Guilty In Twelve Angry Men

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Guilty or not guilty? This is the key question during the murder trial of the young boy, who accused of fatally stabbing his father. Jurors in the movie of Twelve Angry Men have their own way of defining the term “reasonable doubt.” Therefore, in this paper, I will analyze this movie from using a decision model, dialogue, advocacy and inquiry, and three Cs.
The movie of twelve Angry Men uses the rational decision model, which is a series of steps that decision makers should consider if their goal is maximizing the quality of their outcomes with a thorough analysis of alternatives. (Organizational Behavior). In more detail, decision makers are used to come up with a fact-based decision, and develop a desired solution. In the movie, Juror #8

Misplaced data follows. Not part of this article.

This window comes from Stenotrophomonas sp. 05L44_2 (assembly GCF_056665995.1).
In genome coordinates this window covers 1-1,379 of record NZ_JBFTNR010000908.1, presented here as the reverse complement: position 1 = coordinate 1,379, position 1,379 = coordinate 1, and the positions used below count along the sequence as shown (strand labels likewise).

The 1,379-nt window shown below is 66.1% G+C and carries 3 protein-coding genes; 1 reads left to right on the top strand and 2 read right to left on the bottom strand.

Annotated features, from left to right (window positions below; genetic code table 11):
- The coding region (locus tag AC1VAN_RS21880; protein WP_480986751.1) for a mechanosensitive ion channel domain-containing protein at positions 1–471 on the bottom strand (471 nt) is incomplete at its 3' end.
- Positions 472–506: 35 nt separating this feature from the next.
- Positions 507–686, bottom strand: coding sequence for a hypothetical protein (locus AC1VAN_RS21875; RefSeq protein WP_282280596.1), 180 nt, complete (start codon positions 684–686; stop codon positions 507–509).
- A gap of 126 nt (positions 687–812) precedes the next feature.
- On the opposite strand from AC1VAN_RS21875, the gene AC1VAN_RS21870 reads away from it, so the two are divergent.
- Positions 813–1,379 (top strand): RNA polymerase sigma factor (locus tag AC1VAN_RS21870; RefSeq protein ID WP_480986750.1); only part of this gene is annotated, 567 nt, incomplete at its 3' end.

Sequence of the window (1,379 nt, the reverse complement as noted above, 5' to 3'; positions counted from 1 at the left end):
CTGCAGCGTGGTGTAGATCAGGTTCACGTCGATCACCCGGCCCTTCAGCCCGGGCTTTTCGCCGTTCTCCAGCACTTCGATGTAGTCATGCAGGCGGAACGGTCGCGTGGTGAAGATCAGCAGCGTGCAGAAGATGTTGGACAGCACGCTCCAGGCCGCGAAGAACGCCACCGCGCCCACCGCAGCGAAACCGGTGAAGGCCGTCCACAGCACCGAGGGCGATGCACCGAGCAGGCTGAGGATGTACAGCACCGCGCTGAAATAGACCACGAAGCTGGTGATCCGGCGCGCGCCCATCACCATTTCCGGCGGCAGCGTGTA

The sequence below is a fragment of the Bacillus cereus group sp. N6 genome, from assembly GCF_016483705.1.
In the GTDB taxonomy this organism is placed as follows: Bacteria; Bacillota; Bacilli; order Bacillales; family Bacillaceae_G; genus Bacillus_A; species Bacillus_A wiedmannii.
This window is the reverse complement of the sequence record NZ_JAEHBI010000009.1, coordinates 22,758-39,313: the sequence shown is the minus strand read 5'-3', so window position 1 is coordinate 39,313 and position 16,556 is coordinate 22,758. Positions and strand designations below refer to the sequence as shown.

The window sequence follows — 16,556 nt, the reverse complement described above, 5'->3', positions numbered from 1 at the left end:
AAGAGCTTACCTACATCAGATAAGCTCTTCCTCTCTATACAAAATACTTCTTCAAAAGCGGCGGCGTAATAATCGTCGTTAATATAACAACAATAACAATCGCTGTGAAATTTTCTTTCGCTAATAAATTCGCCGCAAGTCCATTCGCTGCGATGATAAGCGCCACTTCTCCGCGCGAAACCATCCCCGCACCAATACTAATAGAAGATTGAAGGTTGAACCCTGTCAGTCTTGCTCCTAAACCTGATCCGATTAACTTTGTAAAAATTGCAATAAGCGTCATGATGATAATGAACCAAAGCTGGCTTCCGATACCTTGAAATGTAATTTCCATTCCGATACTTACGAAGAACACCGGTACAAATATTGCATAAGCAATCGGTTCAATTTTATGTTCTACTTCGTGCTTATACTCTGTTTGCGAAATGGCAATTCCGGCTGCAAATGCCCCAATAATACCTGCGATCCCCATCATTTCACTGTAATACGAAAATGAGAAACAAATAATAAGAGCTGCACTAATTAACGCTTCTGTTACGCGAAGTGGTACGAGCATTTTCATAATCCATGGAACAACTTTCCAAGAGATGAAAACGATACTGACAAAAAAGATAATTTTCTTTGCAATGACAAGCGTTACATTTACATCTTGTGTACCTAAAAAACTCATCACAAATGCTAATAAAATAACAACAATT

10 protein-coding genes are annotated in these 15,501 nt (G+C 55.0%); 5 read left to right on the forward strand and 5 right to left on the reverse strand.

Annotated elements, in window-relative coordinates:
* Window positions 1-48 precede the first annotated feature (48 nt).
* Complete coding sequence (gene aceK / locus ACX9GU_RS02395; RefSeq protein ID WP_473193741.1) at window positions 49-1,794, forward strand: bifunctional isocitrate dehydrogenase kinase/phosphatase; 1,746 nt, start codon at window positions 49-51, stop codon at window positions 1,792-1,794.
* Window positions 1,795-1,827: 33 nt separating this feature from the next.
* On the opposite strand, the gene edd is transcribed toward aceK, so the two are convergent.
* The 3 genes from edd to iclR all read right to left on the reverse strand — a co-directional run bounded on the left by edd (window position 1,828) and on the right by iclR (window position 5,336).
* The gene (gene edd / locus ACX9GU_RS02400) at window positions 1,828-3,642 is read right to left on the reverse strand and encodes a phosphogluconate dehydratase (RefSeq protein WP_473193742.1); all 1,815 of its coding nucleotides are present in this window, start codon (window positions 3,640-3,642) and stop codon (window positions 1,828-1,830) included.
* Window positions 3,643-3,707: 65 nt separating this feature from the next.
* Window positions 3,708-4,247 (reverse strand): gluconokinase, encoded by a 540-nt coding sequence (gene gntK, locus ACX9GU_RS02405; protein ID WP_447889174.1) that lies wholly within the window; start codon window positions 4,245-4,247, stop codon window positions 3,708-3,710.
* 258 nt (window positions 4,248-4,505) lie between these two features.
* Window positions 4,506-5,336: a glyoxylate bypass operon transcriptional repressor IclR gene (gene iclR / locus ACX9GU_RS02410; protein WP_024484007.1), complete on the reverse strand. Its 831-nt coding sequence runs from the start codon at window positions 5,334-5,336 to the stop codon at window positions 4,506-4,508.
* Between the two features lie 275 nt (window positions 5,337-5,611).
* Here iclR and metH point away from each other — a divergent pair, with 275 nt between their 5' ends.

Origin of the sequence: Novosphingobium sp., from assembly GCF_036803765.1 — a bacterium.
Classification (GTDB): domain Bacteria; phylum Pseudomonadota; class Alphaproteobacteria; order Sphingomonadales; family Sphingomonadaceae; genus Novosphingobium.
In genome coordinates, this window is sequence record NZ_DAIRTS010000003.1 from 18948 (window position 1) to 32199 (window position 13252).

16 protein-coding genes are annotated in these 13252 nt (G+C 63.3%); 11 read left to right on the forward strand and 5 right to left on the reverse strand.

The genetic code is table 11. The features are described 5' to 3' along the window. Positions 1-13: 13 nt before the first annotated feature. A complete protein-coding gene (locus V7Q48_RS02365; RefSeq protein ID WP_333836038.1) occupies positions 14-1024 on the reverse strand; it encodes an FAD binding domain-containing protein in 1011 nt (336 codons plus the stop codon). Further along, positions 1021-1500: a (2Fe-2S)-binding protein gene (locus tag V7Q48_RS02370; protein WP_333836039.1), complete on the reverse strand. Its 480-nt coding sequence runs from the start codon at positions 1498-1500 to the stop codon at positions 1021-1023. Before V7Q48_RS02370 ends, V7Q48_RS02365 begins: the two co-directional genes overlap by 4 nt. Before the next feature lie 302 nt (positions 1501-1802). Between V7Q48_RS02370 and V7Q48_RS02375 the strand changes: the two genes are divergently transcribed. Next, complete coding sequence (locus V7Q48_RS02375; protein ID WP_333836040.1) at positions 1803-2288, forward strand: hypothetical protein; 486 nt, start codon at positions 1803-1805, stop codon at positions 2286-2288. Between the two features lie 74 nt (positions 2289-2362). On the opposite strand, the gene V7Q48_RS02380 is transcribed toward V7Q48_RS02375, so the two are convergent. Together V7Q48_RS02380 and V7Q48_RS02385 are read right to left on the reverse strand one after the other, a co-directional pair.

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Juror #8 is the first man to vote not guilty in the case, and they should revise their approach because there is reasonable doubt of the boy, which is the beginning of the conflict. Based on their personal ghosts and anger, impatience and prejudice, the rest of jurors is engaged in affective conflict. For example, Juror #3 has a personal feeling about the behavior of kids, and he is certain that the boy is guilty based on his own prejudice. He says, “I’ve got a kid…when he was fifteen, he hit me in the face…I haven’t seen him in three years. Rotten kid! I hate tough kids! You work your heart out.” (12 Angry Men). Therefore, he is biased towards all teenagers who rebel and who act tough because he is projecting his son’s behavior on the boy. Furthermore, he generalizes his personal experience and lets this prejudice impact his thinking about the slum kid. Then, Juror #8 is the first juror to bring up reasonable doubt, and he has the ability to make the jurors to revise the evidence. This shows his consideration of facts. Also, he is good at knowing when to end deliberation. In the movie, he makes a proposition that the other jurors can vote, and if all of them vote “not guilty,” he would not stand alone and would go along with their guilty verdict. They agree to this and vote by secret ballot, so the deliberation can continue. Overall, the impact of the jurors’ decision making process is that if they want to improve the effective decision-making capabilities, and it needs to move from a process of advocacy to one inquiry, and it requires to these three critical factors as well. (HBR,
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